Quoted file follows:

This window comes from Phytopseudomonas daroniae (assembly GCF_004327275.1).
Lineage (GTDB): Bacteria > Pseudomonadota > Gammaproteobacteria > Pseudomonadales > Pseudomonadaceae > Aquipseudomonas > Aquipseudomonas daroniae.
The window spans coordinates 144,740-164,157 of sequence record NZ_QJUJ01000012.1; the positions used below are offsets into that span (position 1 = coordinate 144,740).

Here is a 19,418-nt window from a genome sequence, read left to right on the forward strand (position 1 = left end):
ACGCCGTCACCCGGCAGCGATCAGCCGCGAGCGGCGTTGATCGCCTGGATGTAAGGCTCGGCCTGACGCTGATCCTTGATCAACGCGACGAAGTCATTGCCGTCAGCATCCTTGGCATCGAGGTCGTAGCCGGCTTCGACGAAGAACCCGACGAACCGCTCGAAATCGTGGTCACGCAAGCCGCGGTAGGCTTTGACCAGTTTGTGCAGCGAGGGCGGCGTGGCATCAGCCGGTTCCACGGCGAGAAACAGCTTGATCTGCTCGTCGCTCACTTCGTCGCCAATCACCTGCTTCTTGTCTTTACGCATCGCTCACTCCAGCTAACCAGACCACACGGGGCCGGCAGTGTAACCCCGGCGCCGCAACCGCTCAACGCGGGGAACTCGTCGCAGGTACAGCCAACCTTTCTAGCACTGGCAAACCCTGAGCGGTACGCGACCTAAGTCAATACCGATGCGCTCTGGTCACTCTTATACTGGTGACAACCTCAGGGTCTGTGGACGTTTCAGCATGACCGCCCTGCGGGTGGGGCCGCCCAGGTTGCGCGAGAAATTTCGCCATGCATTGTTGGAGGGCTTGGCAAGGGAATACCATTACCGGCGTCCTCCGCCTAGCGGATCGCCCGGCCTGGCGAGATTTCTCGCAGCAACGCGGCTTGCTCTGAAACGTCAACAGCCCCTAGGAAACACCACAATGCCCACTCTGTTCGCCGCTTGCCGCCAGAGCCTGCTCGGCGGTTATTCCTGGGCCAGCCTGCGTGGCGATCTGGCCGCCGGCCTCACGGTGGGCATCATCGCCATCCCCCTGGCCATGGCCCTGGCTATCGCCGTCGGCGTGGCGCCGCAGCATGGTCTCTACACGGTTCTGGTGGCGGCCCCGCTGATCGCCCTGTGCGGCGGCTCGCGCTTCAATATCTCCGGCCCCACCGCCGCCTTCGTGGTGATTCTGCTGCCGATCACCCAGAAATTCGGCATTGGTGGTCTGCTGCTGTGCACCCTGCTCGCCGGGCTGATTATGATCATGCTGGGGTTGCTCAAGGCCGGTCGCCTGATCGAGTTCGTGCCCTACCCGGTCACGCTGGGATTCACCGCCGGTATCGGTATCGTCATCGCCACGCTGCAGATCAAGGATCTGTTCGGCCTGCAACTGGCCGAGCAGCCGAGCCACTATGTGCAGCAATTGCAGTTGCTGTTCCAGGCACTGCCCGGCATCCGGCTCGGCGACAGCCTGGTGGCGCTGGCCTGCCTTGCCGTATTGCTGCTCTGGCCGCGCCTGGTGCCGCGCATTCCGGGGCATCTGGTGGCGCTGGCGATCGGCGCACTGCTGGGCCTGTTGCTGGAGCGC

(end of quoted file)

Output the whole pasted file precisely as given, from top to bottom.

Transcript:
This window comes from Phytopseudomonas daroniae (assembly GCF_004327275.1).
Lineage (GTDB): Bacteria > Pseudomonadota > Gammaproteobacteria > Pseudomonadales > Pseudomonadaceae > Aquipseudomonas > Aquipseudomonas daroniae.
The window spans coordinates 144,740-164,157 of sequence record NZ_QJUJ01000012.1; the positions used below are offsets into that span (position 1 = coordinate 144,740).

Here is a 19,418-nt window from a genome sequence, read left to right on the forward strand (position 1 = left end):
ACGCCGTCACCCGGCAGCGATCAGCCGCGAGCGGCGTTGATCGCCTGGATGTAAGGCTCGGCCTGACGCTGATCCTTGATCAACGCGACGAAGTCATTGCCGTCAGCATCCTTGGCATCGAGGTCGTAGCCGGCTTCGACGAAGAACCCGACGAACCGCTCGAAATCGTGGTCACGCAAGCCGCGGTAGGCTTTGACCAGTTTGTGCAGCGAGGGCGGCGTGGCATCAGCCGGTTCCACGGCGAGAAACAGCTTGATCTGCTCGTCGCTCACTTCGTCGCCAATCACCTGCTTCTTGTCTTTACGCATCGCTCACTCCAGCTAACCAGACCACACGGGGCCGGCAGTGTAACCCCGGCGCCGCAACCGCTCAACGCGGGGAACTCGTCGCAGGTACAGCCAACCTTTCTAGCACTGGCAAACCCTGAGCGGTACGCGACCTAAGTCAATACCGATGCGCTCTGGTCACTCTTATACTGGTGACAACCTCAGGGTCTGTGGACGTTTCAGCATGACCGCCCTGCGGGTGGGGCCGCCCAGGTTGCGCGAGAAATTTCGCCATGCATTGTTGGAGGGCTTGGCAAGGGAATACCATTACCGGCGTCCTCCGCCTAGCGGATCGCCCGGCCTGGCGAGATTTCTCGCAGCAACGCGGCTTGCTCTGAAACGTCAACAGCCCCTAGGAAACACCACAATGCCCACTCTGTTCGCCGCTTGCCGCCAGAGCCTGCTCGGCGGTTATTCCTGGGCCAGCCTGCGTGGCGATCTGGCCGCCGGCCTCACGGTGGGCATCATCGCCATCCCCCTGGCCATGGCCCTGGCTATCGCCGTCGGCGTGGCGCCGCAGCATGGTCTCTACACGGTTCTGGTGGCGGCCCCGCTGATCGCCCTGTGCGGCGGCTCGCGCTTCAATATCTCCGGCCCCACCGCCGCCTTCGTGGTGATTCTGCTGCCGATCACCCAGAAATTCGGCATTGGTGGTCTGCTGCTGTGCACCCTGCTCGCCGGGCTGATTATGATCATGCTGGGGTTGCTCAAGGCCGGTCGCCTGATCGAGTTCGTGCCCTACCCGGTCACGCTGGGATTCACCGCCGGTATCGGTATCGTCATCGCCACGCTGCAGATCAAGGATCTGTTCGGCCTGCAACTGGCCGAGCAGCCGAGCCACTATGTGCAGCAATTGCAGTTGCTGTTCCAGGCACTGCCCGGCATCCGGCTCGGCGACAGCCTGGTGGCGCTGGCCTGCCTTGCCGTATTGCTGCTCTGGCCGCGCCTGGTGCCGCGCATTCCGGGGCATCTGGTGGCGCTGGCGATCGGCGCACTGCTGGGCCTGTTGCTGGAGCGC